Effect of irrigation salinity and ecotype on the growth, physiological indicators and seed yield and quality of Salicornia europaea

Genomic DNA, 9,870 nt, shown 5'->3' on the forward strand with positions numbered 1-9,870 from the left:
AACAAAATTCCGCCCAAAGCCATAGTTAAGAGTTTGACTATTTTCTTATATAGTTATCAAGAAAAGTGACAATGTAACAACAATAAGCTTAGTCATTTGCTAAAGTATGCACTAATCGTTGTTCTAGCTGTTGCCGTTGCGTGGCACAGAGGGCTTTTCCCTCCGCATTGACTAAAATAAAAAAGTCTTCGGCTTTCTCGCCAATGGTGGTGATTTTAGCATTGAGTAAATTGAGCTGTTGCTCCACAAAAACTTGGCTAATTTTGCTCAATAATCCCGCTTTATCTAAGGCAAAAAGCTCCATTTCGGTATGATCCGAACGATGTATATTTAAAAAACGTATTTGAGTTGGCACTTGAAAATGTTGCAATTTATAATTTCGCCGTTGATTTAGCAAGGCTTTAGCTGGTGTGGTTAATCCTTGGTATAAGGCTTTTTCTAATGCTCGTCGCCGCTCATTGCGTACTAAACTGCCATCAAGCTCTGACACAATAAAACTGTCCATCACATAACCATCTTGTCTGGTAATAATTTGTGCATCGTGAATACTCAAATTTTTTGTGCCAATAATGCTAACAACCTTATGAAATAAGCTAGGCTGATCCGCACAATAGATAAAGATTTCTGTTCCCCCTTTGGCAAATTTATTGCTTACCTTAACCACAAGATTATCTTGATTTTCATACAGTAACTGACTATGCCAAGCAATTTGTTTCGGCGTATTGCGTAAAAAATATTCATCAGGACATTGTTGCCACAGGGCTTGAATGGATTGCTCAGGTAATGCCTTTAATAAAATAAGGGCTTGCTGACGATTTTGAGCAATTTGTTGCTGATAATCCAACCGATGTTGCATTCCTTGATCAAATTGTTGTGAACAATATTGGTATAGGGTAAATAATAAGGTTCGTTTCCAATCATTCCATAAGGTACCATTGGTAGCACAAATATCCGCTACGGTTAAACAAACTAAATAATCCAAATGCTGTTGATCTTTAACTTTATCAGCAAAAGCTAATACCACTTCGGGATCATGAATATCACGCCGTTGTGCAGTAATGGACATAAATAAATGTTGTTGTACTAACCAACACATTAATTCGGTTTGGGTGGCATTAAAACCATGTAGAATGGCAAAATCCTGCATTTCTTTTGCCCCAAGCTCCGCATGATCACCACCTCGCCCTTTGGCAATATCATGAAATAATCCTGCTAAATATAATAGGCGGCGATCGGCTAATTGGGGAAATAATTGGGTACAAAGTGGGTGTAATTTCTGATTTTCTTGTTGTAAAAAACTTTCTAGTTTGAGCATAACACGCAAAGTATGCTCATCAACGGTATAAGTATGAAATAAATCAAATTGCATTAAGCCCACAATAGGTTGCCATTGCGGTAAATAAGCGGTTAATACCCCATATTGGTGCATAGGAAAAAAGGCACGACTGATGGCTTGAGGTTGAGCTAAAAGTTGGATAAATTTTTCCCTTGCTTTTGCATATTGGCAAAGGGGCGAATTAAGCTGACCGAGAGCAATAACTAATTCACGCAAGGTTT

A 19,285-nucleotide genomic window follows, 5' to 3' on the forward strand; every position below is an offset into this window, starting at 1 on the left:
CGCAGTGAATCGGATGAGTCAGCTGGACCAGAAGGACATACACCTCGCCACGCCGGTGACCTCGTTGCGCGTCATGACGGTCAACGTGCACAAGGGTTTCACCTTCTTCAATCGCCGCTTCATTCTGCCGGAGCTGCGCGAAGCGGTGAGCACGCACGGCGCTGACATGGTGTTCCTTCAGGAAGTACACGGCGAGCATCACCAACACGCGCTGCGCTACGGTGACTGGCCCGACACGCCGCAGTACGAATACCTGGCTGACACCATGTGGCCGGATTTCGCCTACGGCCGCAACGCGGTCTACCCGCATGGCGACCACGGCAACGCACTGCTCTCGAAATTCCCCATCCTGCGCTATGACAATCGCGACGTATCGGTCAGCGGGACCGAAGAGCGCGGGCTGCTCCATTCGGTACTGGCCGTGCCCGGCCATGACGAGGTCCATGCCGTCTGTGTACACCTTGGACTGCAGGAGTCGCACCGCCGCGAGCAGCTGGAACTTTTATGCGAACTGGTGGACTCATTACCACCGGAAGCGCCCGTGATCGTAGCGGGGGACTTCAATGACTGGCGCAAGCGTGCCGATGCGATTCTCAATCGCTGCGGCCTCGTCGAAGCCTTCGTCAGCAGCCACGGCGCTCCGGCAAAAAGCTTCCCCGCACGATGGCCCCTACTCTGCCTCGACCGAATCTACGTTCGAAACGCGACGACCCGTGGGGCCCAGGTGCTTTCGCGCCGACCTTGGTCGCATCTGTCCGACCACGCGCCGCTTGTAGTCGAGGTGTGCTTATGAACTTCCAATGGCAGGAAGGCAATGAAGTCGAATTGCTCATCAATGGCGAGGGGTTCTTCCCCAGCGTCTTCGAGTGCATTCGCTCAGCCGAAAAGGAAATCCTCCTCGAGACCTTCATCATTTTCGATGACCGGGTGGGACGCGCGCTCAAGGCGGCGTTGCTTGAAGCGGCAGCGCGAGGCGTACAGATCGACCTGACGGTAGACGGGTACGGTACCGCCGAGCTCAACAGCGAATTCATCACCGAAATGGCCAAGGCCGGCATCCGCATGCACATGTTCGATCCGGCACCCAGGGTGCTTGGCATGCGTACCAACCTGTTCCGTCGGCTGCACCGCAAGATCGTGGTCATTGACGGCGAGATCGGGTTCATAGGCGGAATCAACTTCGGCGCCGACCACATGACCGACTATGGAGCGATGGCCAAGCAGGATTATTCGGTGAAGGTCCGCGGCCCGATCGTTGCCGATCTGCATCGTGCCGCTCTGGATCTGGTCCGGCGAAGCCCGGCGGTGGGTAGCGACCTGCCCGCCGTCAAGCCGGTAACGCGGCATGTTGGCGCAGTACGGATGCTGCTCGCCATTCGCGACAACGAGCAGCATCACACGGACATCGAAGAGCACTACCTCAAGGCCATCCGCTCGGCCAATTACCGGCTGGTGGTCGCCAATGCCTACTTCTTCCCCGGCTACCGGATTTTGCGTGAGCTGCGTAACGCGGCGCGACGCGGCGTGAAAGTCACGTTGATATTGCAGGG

The euhalophyte species Salicornia europaea is cultivated for oilseed and as a fodder crop in various parts of the world. In saline coastal environments it possesses great potential for the subsistence of the most disadvantaged farmers. We investigated the effect of salinity levels in irrigation water on the germination capacity, shoot biomass and seed productivity as well as diverse quality traits (nitrogen content in shoots and seeds and fatty acids, in seeds) and physiological traits (stable carbon and nitrogen isotopes and ion content) of two accessions collected in the United Arab Emirates (UAE). The three salinity levels tested were irrigation with fresh water (0.3 dS m-1), brackish water (25 dS m-1) and sea water (40 dS m-1). In addition, a hypersaline condition (80 dS m-1) was also tested for germination. The best germination rates were achieved with seeds exposed to fresh and brackish water, while imbibition with sea water decreased germination by half and hypersaline water inhibited it almost totally. However, the best irrigation regime in terms of biomass and seed yield involved brackish water. Moreover, rising salinity in the irrigation increased the stable isotope composition of carbon (δ13C) and nitrogen (δ15N), together with the Na+ and K+ of shoots and seeds, and the lipid levels of seeds, while the total nitrogen content and the profile of major fatty acids of seeds did not change. Differences between the two ecotypes existed for growth and seed yield with the best ecotype exhibiting lower δ13C and higher K+ in both shoots and seeds, lower Na+ and higher δ15N in shoots, and lower N in seeds, together with differences in major fatty acids. Physiological mechanisms behind the response to irrigation salinity and the ecotypic differences are discussed in terms of photosynthetic carbon and nitrogen metabolism.